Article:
HTTP File Server (HFS)
HFS is a common program to host simple websites. I’ve used it to host a single page for many months without fail. If you’re after hosting a site that uses just HTML, this is a great, portable program.
Step 1: Download HFS with this link here.
Step 2: After installation, open the single file that was downloaded, called HFS. Press the F5 key to switch to Expert mode. Right-click the small house icon in the left pane and choose the option called Bind root to real-folder.
Browse for the folder that contains the website files. Refer to the next section for directing traffic to this server with a port forwarding function in the router.
You may need a server that supports PHP. HFS doesn’t support PHP, so using QuickPHP can serve as a nice substitute.
Step 1: This program is portable. It’s presented in a ZIP file and can be downloaded here.
Step 2: Upon launch, the settings are straightforward. Enter the local IP address of the server, 80 for the port number, and then choose the website files for the Root folder text area.
The Default document filenames are for specifying what QuickPHP should look for and present as the root file. My files contain an Index.html page that should be loaded upon accessing the website. Because it’s listed here, the file will be shown as the default page. In other words, when the server is loaded from JonFisher.HopTo.org, the Index page will load first.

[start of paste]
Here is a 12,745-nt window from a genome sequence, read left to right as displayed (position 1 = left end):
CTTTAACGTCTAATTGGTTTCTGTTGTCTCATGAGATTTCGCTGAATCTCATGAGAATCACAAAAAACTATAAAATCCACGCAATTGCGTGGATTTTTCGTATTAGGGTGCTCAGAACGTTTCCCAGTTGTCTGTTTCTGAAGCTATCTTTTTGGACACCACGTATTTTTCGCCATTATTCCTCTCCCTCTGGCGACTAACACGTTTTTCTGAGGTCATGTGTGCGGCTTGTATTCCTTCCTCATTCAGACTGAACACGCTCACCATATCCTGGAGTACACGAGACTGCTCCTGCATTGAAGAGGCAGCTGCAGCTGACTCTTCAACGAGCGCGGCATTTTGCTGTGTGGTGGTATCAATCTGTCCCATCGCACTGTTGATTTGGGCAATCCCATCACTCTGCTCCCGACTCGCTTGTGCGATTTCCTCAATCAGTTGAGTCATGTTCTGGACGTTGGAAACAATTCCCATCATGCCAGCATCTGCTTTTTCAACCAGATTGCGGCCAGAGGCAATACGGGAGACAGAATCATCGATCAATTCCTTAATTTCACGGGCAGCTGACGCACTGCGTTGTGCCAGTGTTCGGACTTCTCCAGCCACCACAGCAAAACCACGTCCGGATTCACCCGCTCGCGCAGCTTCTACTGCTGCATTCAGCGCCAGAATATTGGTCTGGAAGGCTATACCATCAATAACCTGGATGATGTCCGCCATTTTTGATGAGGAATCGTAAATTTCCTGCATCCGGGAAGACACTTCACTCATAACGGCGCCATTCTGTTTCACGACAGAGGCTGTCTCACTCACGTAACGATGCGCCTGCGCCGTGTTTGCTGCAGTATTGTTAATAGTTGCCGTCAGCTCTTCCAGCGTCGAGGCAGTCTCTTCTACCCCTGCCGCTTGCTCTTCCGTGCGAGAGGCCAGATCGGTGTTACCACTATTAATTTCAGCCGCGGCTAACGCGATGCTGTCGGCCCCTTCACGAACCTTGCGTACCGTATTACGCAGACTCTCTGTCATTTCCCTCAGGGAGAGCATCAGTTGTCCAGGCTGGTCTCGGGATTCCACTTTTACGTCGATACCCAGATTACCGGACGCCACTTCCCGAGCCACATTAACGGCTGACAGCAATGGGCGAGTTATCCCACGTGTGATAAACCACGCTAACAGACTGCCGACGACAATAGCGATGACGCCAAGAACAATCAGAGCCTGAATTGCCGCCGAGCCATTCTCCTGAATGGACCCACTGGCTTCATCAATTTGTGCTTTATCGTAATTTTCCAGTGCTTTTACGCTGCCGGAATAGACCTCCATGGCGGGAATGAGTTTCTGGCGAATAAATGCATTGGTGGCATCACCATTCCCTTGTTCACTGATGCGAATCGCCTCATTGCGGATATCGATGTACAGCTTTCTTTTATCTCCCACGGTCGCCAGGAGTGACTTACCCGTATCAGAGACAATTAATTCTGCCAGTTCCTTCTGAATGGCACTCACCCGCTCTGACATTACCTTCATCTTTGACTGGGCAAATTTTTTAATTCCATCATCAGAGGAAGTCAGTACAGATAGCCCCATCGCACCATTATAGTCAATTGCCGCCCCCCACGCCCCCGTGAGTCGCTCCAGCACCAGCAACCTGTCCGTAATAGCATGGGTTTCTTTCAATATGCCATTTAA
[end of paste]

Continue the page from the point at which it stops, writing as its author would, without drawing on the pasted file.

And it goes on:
Choose Start to begin serving the files as a website.
Direct HTTP Traffic to the Server
Similar to forwarding FTP traffic to an internal IP for the purposes of serving files over FTP, the incoming website traffic needs to be directed to the local computer that’s serving the website. We do this from the router.
Cool Tip: Also see how port forwarding is useful for settings up remote desktop clients with this guide.
Step 1: Open a command prompt on the web server computer and enter Ipconfig to find the default gateway address, like so:
Step 2: Open the gateway in a browser and navigate to the configuration section that refers to port forwarding.
My Linksys WRT150N settings are under Application & Gaming > Single Port Forwarding. Select the predefined HTTP application or make a manual selection using port 80. Send this forward to the computer that’s functioning as the web server. The address will be listed next to IPv4 Address, like in the above screenshot.
Ensure to save the changes before continuing.
Depending on the program you used above, coupled with the website files, you can now access your locally hosted site with the hostname you configured.
Here’s an example of my website being hosted with HFS on my local computer:
It’s evident how easy (easy if you are able to follow the steps accurately) it is to start serving your website files from your own computer without spending an extra dime on a hosting service or domain name. Yes, it’s understood the free hostname options aren’t that great, but it’s not costing anything to use it. The DNS Update Client is wonderful to keep the IP up-to-date with the hostname without having to manually do a thing.
Last updated on 03 February, 2022
The above article may contain affiliate links which help support Guiding Tech. However, it does not affect our editorial integrity. The content remains unbiased and authentic.